The suspension felt well-adjusted for the open road, managing road bumps and uneven surfaces well. The driver definitely has a good sense of how the car was behaving underneath. The heightened ground clearance gives rise to potential for extra body roll, yet Subaru has also done well managing this. The XV kept its composure on twisty sections, performing well on the climb up the mountain. Steering response also felt decent, and I was rather surprised by the XVs level of brake feel for a car in this segment. On the other hand, road noise wasn’t as well managed, but I wouldn’t call it bad by any stretch.     

As mentioned, the Subaru XV range uses a 2-litre 4-cylinder boxer engine, developing 115kW of power and 196Nm of torque, paired to Subaru’s Lineartronic CVT transmission. This is the same engine and gearbox combination that’s used in the Subaru Impreza and the rest of the XV range.

Does the engine from the Impreza do the trick?  This is a fair question given the XV weighs an extra 70 kgs over the Impreza and given that energy demands from any AWD system are greater compared with those from front-wheel drive vehicles.

On paper, the output of this engine puts the XV roughly on par with many other crossovers in this segment, and in reality, I would describe the engine performance offered by the XV as adequate. Around the streets of Wellington, there was little to complain about. There’s a decent amount of low-end torque to get you moving, but I wouldn’t call the XV agile either. The vehicle does feel as though it’s carrying a bit of weight with low speed manoeuvring.

Out on the open road, there were times when the XV felt a bit lethargic. Even without passengers, the engine does feel slightly laboured when high-up into the rev range. Put your foot down, you’ll get an initial surge of power, but after shifting, there’s not much more power after that. It feels as if it bogs down and drops slightly down the powerband. The engine also does make quite a bit of noise when you get on the accelerator, which might lead you to expect a bit more oomph from the engine. There was definitely enough power to make do, but on the Taihape passing lanes, it did feel like you were using most of the XV’s surplus power.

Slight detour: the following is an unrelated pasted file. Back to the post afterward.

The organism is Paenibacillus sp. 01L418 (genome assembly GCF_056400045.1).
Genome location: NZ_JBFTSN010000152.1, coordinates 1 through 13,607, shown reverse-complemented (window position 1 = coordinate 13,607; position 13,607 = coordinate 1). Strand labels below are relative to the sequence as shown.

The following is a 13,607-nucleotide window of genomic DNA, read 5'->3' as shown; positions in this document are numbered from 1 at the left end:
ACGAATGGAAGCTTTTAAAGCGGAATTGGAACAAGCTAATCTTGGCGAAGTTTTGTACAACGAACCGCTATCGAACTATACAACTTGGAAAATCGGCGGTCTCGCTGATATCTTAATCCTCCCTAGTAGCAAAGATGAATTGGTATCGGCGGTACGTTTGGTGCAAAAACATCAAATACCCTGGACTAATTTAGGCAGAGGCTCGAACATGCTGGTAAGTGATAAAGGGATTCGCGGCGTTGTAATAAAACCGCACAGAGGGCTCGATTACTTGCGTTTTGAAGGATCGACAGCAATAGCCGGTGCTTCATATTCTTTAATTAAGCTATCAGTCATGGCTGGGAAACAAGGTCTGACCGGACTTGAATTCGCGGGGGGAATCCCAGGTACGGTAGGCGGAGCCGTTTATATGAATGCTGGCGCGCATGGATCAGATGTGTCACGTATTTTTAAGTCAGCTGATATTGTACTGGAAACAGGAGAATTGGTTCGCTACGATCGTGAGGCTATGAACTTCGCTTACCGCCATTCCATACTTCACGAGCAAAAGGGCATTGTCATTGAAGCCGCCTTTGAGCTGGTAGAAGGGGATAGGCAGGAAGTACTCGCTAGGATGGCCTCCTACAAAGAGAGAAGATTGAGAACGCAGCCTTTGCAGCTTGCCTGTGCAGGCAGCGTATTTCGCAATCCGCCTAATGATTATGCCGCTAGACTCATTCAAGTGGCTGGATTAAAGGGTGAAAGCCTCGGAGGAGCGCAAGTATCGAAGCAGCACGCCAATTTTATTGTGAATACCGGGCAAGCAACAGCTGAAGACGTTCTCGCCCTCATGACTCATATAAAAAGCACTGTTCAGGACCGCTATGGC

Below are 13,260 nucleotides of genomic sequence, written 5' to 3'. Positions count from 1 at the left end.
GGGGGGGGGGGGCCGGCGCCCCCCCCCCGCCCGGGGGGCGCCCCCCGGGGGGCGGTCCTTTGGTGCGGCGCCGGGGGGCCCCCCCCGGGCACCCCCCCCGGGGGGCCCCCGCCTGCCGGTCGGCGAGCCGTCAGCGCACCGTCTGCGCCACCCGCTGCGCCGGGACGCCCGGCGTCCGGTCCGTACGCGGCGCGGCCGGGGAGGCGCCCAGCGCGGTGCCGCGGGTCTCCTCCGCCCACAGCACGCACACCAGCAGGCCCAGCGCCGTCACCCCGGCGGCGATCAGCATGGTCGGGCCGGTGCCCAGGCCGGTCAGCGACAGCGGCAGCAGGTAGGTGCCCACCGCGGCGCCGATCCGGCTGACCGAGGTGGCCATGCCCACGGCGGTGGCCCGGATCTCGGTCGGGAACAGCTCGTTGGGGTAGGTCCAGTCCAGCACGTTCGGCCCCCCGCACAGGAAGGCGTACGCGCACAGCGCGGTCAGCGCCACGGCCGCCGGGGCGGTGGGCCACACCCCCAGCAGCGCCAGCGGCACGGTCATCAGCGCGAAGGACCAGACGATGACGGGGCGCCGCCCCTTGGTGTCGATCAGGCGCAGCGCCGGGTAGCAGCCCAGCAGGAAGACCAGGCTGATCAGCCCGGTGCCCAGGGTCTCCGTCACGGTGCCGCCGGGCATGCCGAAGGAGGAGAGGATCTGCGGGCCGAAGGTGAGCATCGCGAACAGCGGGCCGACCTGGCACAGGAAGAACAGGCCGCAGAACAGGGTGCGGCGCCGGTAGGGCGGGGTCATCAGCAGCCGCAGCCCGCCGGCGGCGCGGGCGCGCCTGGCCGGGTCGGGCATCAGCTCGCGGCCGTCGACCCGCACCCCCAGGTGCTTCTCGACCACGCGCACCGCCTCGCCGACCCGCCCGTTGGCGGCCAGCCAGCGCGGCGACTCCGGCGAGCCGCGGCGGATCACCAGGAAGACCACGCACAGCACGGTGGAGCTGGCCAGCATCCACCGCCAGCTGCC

Overall, the engine performance was about what you’d expect from a vehicle in this segment, and many close rivals wouldn’t be much better under the same conditions. Considering Subaru does carry the outdoorsy, adventurous lifestyle with their brand, it’s reasonable to think that many of their intended buyers would want to take their vehicle cross-country. I’m sure that many of these buyers would appreciate just a little extra in that high mid-range.

Engine performance aside, I had no complaints with Subaru’s Lineartonic CVT system. The system shifted quickly, and there wasn’t any notable hang in the high rev range, nor was it slow off the line.

The XV also has an off-road driving mode, which Subaru calls X-mode. Under 40km/h, this mode tightens up the limited-slip differential, and helps vector power to the wheel that needs it. It also firms the brakes and reduces the throttle response to reduce the chance of traction loss or wheel slip. Under 20km/h, hill descent control becomes available. The XV is not full hardcore off-roader, with locking diffs and the like, but all these features should guarantee some capability on rougher terrain.

I did not get to test X-mode during my time with the XV, but I have little doubt that this mode, combined with Subaru’s proven symmetrical AWD, would give it superior off-road capability compared to competitors. It was also reassuring to have the capability for the journey, considering they sometimes limit the road up to Mt Ruapheu to 4WD’s only after heavy snowfalls.  

Safety wise, Subaru uses their own system called Eyesight, which uses a series of cameras mounted under and around the rear vision mirror, along with some clever software, to operate many of the driver aids and safety functions. This includes the radar cruise control, lane-keep assist and others.

This is another example of Subaru taking a slightly different approach, as rivals which offer similar features will generally use forward facing radars. usually integrated into the badge or bumper.